Universities are last channel for value formation, national development — Egbokhare

A lecturer in the Department of Linguistics and African Languages, University of Ibadan, Prof. Francis Egbokhare, has said universities are the last channel for value formation and pipeline for national development.

 He stated this in Osogbo during the Annual Retreat of the College of Humanities and Culture of the Osun State University, UNIOSUN.

In his speech tagged,  “Mentorship, Academic Collaboration, and University Culture: A Global Perspective,” the don added that teamwork, freedom of learning, institutional autonomy, intellectual development, pursuit of truth, academic and moral integrity, leadership, service orientation, respect for one another and diversity were the core elements which determine an ideal academic culture.

The professor of linguistics who described UNIOSUN as a unique institution also emphasized the need for academic collaboration, mentoring practices, national ideology-driven research and curricula that emphasize interdisciplinary.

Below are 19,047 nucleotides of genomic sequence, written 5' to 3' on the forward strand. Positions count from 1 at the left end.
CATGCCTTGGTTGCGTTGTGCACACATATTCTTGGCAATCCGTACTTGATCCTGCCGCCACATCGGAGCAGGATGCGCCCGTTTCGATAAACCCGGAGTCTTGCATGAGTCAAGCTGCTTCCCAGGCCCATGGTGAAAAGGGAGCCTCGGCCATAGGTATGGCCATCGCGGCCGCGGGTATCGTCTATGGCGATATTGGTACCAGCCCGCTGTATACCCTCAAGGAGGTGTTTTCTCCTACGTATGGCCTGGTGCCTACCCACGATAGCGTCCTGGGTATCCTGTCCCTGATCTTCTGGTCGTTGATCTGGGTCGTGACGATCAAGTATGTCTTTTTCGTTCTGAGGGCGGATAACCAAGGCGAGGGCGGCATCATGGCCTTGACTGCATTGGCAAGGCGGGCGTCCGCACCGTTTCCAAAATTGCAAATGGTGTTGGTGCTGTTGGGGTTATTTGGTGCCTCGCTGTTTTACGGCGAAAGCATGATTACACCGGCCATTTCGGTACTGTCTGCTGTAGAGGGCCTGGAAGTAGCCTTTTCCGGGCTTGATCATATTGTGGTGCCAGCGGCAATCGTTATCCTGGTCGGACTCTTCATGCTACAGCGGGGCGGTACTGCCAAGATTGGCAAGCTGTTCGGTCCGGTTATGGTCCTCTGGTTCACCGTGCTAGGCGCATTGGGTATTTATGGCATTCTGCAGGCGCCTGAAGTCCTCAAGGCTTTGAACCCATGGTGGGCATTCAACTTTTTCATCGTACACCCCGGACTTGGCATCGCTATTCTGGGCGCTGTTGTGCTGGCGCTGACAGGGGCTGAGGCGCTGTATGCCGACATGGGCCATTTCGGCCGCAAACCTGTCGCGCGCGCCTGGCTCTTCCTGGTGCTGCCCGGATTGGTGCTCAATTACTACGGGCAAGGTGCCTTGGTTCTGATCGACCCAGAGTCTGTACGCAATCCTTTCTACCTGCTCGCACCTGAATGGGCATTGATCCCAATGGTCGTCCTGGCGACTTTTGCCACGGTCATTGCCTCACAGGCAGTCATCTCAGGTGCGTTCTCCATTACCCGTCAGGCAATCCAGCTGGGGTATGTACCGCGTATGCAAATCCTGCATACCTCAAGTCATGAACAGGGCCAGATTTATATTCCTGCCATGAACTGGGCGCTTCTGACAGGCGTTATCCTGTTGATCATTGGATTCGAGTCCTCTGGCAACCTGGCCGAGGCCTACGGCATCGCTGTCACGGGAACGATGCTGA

He noted that belief in single modernity was a bane of educational development in the country and advocated for a system that would be open to diversity.

His words: “This (belief in single modernity) mindset enforces a worldview and paradigm that is considered as truth but only applicable to originating cultural ideology. It ignores the fact that there are alternative paths to progress and divergent conceptual possibilities of what constitutes progress, development, and modernity.

 “Alternative and authentic pathways have been crowded out and there is a failure to build our educational system on the basis of the potentials of our society. The foregoing emphasizes the fact that a critical appraisal of the nature of the state, vision/ideology of the state, national priorities and vision of humanity should be at the center of our approach to learning.

 “What we regard as knowledge, what we allocate to diverse aspects of knowledge enterprise cannot be determined externally on the conviction that the propositions from the global centers of power are always right and true.

“Global standards are not global at all and standards are not in fact standards but project narrow perspectives which are validated by researches localized and whose results are generalized as universal.

Prescribed models for dealing with issues have to be tested locally. Standards and procedures can easily be seen as a cultural template for thinking and narrowing down alternatives.






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